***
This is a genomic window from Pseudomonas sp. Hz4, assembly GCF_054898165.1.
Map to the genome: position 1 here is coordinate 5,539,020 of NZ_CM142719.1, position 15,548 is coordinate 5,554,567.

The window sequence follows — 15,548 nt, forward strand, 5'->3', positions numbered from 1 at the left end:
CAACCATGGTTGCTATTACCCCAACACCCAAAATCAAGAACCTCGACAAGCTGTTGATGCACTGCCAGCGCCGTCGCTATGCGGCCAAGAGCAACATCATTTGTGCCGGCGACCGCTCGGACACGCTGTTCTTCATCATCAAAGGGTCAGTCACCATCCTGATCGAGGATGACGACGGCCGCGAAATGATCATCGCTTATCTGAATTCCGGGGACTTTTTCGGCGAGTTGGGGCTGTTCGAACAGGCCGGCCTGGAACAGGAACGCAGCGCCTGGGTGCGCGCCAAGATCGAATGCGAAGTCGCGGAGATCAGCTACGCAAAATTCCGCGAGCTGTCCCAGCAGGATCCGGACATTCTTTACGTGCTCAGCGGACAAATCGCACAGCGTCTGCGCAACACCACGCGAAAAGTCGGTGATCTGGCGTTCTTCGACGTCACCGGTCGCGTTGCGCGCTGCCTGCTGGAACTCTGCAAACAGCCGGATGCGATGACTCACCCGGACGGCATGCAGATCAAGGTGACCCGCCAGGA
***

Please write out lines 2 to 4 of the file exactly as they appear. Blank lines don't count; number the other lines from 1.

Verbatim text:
Map to the genome: position 1 here is coordinate 5,539,020 of NZ_CM142719.1, position 15,548 is coordinate 5,554,567.

The window sequence follows — 15,548 nt, forward strand, 5'->3', positions numbered from 1 at the left end:
CAACCATGGTTGCTATTACCCCAACACCCAAAATCAAGAACCTCGACAAGCTGTTGATGCACTGCCAGCGCCGTCGCTATGCGGCCAAGAGCAACATCATTTGTGCCGGCGACCGCTCGGACACGCTGTTCTTCATCATCAAAGGGTCAGTCACCATCCTGATCGAGGATGACGACGGCCGCGAAATGATCATCGCTTATCTGAATTCCGGGGACTTTTTCGGCGAGTTGGGGCTGTTCGAACAGGCCGGCCTGGAACAGGAACGCAGCGCCTGGGTGCGCGCCAAGATCGAATGCGAAGTCGCGGAGATCAGCTACGCAAAATTCCGCGAGCTGTCCCAGCAGGATCCGGACATTCTTTACGTGCTCAGCGGACAAATCGCACAGCGTCTGCGCAACACCACGCGAAAAGTCGGTGATCTGGCGTTCTTCGACGTCACCGGTCGCGTTGCGCGCTGCCTGCTGGAACTCTGCAAACAGCCGGATGCGATGACTCACCCGGACGGCATGCAGATCAAGGTGACCCGCCAGGA